These developers bring the visual designs created by UX and UI designers to life, ensuring that the website functions properly for the user. You could use your front end skills to create a static website, which is a website with fixed content that is delivered to a user's browser exactly as it is stored. If you come across a simple landing page or a small business website that does not allow users to perform any interactive tasks, you may come across a static website.
Front end developers create elements such as:
- Content organization
What is back end development?
Back end development is concerned with the side of the website that users do not see. It is what allows a website to be interactive. The back end of a website is also known as the "server side." Assume you're the owner of a social media website. You'll need a convenient location to keep all of your users' information. A database is a type of storage centre, and some popular examples include Oracle, SQL Server, and MySQL. Databases are accessed via a server, which is essentially a remote computer. A back end developer will assist in the management of this database as well as the site content stored on it. This ensures that your social media website's front end elements continue to function properly as users browse uploaded content and other user profiles.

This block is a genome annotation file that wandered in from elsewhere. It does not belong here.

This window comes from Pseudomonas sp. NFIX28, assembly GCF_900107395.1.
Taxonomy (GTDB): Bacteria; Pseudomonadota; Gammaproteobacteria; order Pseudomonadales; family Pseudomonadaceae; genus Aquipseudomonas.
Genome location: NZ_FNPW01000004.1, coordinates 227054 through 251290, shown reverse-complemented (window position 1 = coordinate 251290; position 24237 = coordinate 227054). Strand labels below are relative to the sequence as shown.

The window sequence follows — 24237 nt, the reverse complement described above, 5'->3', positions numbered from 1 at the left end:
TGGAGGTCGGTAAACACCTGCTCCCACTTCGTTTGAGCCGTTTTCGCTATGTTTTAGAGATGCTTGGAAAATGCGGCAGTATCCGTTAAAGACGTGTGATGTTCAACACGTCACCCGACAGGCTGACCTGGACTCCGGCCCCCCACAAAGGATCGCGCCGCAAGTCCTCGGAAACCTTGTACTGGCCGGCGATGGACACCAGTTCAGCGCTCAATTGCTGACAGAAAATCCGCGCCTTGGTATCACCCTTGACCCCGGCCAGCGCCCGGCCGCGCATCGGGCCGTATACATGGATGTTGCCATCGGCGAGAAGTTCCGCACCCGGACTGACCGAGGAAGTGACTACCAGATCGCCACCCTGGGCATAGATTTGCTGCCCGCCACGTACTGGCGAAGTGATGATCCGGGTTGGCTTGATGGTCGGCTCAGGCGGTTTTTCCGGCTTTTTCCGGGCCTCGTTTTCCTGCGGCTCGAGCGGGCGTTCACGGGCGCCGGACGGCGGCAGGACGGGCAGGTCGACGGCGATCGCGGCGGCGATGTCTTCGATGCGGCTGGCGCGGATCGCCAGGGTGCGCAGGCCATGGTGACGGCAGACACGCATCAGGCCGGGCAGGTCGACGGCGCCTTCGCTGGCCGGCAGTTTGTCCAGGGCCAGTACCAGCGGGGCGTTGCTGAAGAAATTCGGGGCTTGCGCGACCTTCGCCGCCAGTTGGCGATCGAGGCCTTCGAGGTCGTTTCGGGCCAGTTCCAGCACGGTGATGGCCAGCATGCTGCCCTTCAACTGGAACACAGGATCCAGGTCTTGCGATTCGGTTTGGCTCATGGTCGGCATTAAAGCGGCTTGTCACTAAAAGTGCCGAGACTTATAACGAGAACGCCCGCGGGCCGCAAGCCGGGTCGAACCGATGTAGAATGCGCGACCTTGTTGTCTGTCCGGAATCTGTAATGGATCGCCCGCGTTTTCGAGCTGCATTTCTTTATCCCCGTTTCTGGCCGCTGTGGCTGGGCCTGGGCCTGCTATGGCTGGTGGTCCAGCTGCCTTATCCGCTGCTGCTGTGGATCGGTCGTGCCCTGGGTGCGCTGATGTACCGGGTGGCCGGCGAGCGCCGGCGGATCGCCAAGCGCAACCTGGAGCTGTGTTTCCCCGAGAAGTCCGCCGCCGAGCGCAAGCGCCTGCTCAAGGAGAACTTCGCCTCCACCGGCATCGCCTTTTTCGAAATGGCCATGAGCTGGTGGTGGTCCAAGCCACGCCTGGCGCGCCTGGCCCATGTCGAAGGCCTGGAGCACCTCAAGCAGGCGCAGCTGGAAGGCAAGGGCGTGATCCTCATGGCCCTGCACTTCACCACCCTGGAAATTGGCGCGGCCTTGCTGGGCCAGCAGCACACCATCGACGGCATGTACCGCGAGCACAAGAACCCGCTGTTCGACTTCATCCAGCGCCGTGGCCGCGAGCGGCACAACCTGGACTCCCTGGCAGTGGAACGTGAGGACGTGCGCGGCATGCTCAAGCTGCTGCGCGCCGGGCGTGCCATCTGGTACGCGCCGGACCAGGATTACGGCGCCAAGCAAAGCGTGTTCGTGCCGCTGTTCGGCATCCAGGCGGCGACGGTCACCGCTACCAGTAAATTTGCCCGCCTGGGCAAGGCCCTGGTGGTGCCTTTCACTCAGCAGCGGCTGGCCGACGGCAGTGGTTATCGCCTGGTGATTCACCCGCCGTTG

While users do not directly interact with the back end of a website, they will interact with elements that these developers are working on via a front-end application. Back end development is concerned with storing and organising data while also ensuring that the front end works properly.
Back end web developers are responsible for tasks such as:
- Building code
- Troubleshooting and debugging web applications
- Database management
- Framework utilization
Front end vs. back end: what’s the difference?